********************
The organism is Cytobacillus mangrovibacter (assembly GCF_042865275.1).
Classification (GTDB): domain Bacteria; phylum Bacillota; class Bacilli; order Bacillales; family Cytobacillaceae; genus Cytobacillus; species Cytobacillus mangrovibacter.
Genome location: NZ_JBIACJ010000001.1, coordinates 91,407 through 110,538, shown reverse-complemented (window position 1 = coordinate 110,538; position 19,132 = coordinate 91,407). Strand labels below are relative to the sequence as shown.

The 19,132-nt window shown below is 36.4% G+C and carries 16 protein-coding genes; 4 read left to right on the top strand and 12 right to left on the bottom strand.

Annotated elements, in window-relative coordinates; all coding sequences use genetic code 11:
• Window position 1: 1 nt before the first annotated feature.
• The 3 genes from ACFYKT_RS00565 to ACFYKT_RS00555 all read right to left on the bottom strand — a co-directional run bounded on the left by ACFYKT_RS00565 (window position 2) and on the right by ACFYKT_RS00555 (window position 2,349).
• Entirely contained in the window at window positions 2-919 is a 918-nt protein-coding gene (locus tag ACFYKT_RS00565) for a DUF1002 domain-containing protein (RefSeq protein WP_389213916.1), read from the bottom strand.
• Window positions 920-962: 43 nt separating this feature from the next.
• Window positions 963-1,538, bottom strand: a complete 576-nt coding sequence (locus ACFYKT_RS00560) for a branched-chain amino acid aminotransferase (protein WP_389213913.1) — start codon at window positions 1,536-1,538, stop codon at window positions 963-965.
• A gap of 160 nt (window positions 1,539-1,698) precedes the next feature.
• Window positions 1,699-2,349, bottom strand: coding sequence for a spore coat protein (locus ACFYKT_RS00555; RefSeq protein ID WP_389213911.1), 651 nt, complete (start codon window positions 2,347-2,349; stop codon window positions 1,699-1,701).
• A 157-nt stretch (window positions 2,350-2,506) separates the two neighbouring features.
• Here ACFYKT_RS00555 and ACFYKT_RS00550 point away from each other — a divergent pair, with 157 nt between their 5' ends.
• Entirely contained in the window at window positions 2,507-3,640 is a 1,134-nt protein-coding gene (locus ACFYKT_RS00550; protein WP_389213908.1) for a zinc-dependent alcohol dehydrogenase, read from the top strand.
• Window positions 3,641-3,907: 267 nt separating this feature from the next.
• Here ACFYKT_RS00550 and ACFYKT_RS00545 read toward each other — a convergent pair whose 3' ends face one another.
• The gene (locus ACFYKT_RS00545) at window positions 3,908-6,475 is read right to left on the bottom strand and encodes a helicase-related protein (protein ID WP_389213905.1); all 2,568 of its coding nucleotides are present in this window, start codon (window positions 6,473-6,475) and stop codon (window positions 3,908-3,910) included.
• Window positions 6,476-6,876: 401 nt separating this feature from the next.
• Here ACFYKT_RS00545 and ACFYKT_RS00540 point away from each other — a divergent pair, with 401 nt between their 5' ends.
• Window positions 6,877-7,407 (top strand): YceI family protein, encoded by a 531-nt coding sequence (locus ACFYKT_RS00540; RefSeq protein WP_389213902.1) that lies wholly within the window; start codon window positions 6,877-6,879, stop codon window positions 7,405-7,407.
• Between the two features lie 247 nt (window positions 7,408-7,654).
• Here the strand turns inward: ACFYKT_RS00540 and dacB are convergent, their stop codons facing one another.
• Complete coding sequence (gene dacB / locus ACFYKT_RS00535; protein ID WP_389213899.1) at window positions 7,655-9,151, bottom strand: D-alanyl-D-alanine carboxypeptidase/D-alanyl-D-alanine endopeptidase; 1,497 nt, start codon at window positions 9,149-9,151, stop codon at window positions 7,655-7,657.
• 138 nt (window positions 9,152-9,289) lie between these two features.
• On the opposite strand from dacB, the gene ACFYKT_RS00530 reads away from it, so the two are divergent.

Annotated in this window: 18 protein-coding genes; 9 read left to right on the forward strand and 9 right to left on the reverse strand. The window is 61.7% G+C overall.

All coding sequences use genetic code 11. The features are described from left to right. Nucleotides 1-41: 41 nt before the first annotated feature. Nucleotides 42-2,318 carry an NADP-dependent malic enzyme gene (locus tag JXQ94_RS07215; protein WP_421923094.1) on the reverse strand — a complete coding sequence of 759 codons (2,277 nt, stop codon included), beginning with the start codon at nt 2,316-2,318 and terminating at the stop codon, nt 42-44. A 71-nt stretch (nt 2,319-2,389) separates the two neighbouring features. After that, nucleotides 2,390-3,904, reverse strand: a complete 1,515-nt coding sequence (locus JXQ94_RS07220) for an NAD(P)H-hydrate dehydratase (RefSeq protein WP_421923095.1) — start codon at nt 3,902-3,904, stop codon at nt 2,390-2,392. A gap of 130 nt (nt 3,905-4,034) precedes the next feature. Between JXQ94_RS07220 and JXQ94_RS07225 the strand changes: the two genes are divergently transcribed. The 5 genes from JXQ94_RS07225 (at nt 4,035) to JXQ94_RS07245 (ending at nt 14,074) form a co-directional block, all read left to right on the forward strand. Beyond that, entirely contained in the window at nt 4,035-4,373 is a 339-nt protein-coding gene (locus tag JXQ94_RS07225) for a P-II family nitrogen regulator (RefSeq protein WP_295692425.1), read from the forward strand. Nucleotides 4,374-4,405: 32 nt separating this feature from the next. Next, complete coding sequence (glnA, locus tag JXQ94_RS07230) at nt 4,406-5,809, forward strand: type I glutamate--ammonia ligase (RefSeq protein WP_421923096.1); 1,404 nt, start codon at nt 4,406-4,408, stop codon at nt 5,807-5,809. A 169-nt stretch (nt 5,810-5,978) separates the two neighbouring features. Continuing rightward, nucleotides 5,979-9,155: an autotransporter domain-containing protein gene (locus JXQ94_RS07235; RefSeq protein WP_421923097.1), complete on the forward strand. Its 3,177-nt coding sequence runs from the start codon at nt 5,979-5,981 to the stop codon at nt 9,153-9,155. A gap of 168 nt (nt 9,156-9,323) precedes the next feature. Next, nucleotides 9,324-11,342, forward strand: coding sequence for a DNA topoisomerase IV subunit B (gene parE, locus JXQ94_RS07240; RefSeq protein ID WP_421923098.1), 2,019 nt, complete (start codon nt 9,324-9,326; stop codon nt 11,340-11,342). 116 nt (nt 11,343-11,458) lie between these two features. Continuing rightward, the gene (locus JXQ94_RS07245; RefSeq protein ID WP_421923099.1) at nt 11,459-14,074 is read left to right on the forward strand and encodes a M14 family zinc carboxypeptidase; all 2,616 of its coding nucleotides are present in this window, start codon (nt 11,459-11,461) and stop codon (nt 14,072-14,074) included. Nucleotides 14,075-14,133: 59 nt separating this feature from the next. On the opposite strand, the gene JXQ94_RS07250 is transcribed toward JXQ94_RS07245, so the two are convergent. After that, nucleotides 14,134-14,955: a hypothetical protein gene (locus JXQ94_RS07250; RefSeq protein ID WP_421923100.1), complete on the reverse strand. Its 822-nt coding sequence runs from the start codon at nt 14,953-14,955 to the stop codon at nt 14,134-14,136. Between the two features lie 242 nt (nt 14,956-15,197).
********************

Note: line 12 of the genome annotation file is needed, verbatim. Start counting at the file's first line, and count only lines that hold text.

• Window positions 1,699-2,349, bottom strand: coding sequence for a spore coat protein (locus ACFYKT_RS00555; RefSeq protein ID WP_389213911.1), 651 nt, complete (start codon window positions 2,347-2,349; stop codon window positions 1,699-1,701).